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A Lady Cyclist's Guide to Kashgar

A Novel

By Suzanne Joinson

A Lady Cyclist's Guide to Kashgar
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  • Published in USA  May 2012,
    384 pages.

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There are currently 24 reader reviews for A Lady Cyclist's Guide to Kashgar
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Vicky S. (Torrance, CA) (06/08/12)

Lady Cyclist's Guide
I enjoyed the interplay of the two stories and timelines and I was surprised by how they connected but I didn't care very much about the characters. I set it down before a a weekend trip since I was nearly done with it and wanted a new book to take me through the weekend and then was not compelled to finish it when I returned. The variety of characters and the cultural differences though could make for interesting book club conversations.
sadie (06/02/12)

Not what I was hoping for...
This fiction has a great premise "lady adventurers trekking through Asia." Its execution, however, left me cold. For me, I wish it had lived up to its marketing.
Marjorie (Florida) (06/02/12)

Intimately real and hauntingly shocking.
Vulgar and blunt, yet achingly rhymatic in a harmonious prose that seeps into your conscienceness. The text challenges your preconceptions of the literary world but dares you to connect to the stark harshness of the locale. A foreign world that blinks through your mind, flirting with your imagination, such as a film reel spun out of control. The brutal observations are written in such a lush descriptive narrative that words congeal together nearly at too fast of a pace. There is a disconnection in dichotomy between the lives of the protagonists and the interplay of the native land.

Five women, four of the past, one of the present, set off on a journey that none of them signed up to partake in. They are cast into an impossible sequence of circumstances that lead three of them to a journey towards personal enlightenment. It is these women who stand out to the unsuspecting reader as the main voices of the evolving story: Evangeline, Ai-Lien, and Frieda. You become a purveyor of their thoughts and emotions as one might discover whilst digging through a personal diary. Intimately real and hauntingly shocking. Their fragility and frailties split open and raw on the printed page.
Andrea S. (Lafayette, IN) (05/31/12)

Not What I Thought
I read the description of this book and thought I might find it interesting. Upon reading it, I found it to be slow and uninteresting. It is what I would call literary fiction, a genre I don't always enjoy. The plot was interesting, but Suzanne Joinson's writing style slowed it down and I would often just want her to get on with it. I did finish the book, but I was never really involved with the characters. I just wanted to see how she would end it.
Elinor S. (Loudonville, NY) (05/29/12)

A Lady Cyclist's Guide to Kashgar
This book was interesting from the standpoint of life in Turkistan in the 1920's. The unrest was very realistically described as were the desert scenes. The main characters were strong women with stong survival skills. I would not recommend this as reading for any of my three book clubs as I felt all the characters could have been better developed. I felt I learned more about the places than the people.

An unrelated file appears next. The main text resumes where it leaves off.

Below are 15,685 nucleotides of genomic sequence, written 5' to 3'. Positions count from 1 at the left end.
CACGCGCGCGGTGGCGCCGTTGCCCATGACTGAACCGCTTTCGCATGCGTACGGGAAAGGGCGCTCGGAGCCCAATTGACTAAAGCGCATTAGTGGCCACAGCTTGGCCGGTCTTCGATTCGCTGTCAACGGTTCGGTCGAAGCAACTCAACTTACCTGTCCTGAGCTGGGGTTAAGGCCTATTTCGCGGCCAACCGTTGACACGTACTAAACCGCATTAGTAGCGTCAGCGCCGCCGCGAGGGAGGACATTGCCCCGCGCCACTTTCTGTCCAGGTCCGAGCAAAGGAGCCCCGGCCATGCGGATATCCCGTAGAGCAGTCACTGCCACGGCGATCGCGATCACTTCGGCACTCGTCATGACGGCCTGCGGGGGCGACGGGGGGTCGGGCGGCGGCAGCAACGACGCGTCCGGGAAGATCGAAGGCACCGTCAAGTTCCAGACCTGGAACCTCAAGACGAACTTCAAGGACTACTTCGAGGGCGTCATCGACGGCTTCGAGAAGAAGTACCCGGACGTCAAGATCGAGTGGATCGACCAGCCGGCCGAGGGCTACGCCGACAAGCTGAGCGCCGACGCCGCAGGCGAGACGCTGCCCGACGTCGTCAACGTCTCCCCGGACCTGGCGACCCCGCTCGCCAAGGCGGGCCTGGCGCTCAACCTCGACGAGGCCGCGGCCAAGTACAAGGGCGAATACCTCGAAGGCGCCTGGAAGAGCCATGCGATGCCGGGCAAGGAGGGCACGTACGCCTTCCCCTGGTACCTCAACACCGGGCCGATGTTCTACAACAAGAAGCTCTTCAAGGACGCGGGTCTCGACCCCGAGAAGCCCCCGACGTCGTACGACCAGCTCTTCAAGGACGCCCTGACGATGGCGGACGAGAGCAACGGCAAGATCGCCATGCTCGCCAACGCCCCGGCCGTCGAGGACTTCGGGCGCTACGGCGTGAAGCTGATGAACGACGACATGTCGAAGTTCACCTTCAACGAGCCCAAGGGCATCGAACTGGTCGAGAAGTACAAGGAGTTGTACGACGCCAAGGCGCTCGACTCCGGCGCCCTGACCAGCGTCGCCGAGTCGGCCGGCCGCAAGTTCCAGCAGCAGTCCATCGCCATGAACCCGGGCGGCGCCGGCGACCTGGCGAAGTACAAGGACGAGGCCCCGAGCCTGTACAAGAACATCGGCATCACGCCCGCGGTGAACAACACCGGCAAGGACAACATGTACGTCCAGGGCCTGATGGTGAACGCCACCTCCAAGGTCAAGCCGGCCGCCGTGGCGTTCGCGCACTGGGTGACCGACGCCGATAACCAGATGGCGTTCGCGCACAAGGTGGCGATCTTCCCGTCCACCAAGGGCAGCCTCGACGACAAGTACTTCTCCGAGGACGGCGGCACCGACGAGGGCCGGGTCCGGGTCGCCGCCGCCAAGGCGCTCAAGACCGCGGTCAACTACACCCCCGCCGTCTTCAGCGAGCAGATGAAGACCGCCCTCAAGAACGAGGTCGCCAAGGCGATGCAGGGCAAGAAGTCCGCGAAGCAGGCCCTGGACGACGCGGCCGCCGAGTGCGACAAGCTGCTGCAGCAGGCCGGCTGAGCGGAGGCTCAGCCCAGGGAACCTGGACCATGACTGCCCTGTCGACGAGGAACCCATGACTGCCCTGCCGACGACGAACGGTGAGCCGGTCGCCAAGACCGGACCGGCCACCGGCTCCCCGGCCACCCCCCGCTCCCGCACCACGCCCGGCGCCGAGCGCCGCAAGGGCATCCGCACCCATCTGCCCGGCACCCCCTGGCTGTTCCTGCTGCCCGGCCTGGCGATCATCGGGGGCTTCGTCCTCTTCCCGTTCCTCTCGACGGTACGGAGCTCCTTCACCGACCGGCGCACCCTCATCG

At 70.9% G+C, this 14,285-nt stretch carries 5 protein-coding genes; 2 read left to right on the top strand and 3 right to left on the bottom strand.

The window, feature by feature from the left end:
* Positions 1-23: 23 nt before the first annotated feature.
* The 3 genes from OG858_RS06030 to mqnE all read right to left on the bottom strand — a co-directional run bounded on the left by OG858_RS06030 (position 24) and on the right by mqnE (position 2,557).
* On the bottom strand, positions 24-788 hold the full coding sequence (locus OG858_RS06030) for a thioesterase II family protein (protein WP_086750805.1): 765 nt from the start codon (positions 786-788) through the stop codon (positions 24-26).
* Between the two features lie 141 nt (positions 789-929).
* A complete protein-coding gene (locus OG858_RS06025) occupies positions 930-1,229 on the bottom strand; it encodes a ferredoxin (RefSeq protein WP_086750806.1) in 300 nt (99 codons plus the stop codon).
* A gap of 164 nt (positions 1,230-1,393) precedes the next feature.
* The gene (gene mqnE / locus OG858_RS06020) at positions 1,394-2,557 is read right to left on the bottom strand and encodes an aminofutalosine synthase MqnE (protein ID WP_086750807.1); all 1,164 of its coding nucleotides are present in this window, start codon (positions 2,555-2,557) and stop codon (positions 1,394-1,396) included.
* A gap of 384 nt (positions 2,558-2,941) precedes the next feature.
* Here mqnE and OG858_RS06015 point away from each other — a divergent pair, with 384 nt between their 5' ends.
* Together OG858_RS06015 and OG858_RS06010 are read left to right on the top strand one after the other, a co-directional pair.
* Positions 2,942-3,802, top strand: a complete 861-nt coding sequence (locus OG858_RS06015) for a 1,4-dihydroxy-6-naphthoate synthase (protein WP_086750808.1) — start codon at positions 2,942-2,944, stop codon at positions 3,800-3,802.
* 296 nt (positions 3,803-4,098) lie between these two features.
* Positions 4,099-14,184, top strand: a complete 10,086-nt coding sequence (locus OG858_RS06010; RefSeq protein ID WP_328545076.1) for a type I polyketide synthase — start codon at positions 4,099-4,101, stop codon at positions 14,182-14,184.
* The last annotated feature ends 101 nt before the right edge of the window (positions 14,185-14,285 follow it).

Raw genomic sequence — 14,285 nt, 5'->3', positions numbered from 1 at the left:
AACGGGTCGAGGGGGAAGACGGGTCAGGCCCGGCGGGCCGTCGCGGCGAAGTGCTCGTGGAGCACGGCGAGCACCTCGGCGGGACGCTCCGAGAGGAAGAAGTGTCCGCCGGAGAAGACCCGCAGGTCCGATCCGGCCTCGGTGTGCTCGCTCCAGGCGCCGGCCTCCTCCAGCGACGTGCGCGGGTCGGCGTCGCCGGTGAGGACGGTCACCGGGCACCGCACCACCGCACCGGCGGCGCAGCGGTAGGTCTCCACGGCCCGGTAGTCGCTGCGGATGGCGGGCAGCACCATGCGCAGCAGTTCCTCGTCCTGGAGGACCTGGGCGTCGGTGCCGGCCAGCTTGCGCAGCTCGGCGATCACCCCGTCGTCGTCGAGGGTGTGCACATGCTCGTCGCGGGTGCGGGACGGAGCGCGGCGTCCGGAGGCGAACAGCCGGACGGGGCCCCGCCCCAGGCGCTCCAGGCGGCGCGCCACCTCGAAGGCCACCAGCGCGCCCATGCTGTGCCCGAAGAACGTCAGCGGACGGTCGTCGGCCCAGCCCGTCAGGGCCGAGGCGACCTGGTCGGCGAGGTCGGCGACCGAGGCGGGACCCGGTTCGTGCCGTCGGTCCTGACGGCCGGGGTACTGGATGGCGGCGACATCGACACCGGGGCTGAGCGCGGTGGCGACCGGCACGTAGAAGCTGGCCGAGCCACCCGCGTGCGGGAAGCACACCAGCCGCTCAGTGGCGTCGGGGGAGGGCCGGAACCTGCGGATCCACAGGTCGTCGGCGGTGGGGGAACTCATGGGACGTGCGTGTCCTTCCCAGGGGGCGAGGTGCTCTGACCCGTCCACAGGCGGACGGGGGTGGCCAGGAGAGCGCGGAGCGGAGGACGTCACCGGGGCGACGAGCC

Jan B. (Tetonia, ID) (05/29/12)

A LAdy Cyclist's guide to Kashgar
I love the idea of what the writer was creating with this story. Three women who leave London to become missionaries in Kashgar. Each of them with their own "agenda" as to why they were really going. I found some characters not very well developed, and the writing fairly bland, especially in the earlier part of the book. I also felt that the description of the different cultures were not fully realized, though the emotional intent was. It felt like this story is still in rough form, though with great potential if fleshed out more. I do like the counter story of modern day London, and the woman who gets left this estate with no idea of the connection to her. And the growing romance between the modern protagonist and an immigrant from Yemen was to me a delightful set of circumstance that unknowingly reverberated with her families past.
I wouldn't recommend this book to anyone. It feels undone.
Barbara L. (Glendale, CA) (05/24/12)

A Bicycle Ride That Comes Full Circle
A quite interesting premise in "A Lady Cyclist's Guide to Kashgar" made it for me an enjoyable, engaging read. The birth of a child in far off Kashgar provides a rather unobtrusive underlying event that also manages to be a mysterious but unifying element tying together two separate but somehow related stories. All of the main characters in these two intertwined stories are off pursuing their unique interests and the "loves" of their individual lives. While I certainly was caught up in those lives, most of these individuals seemed not to be exactly who they "appeared" to be, and so I kept wanting and was left with a wish that there could have been much more "fleshing out" of those characters! Will look forward to other efforts by this author.
Robin (Corpus Christi, TX) (05/23/12)

A Lady Cyclists Guide to Kasgar
The descriptive imagery in this novel is almost lyrical. The eccentricities of the female characters and their individual motivations for rejecting traditional lives are finely drawn. The two distinct and separate tales in this novel ultimately connect in a surprising and unexpected way.
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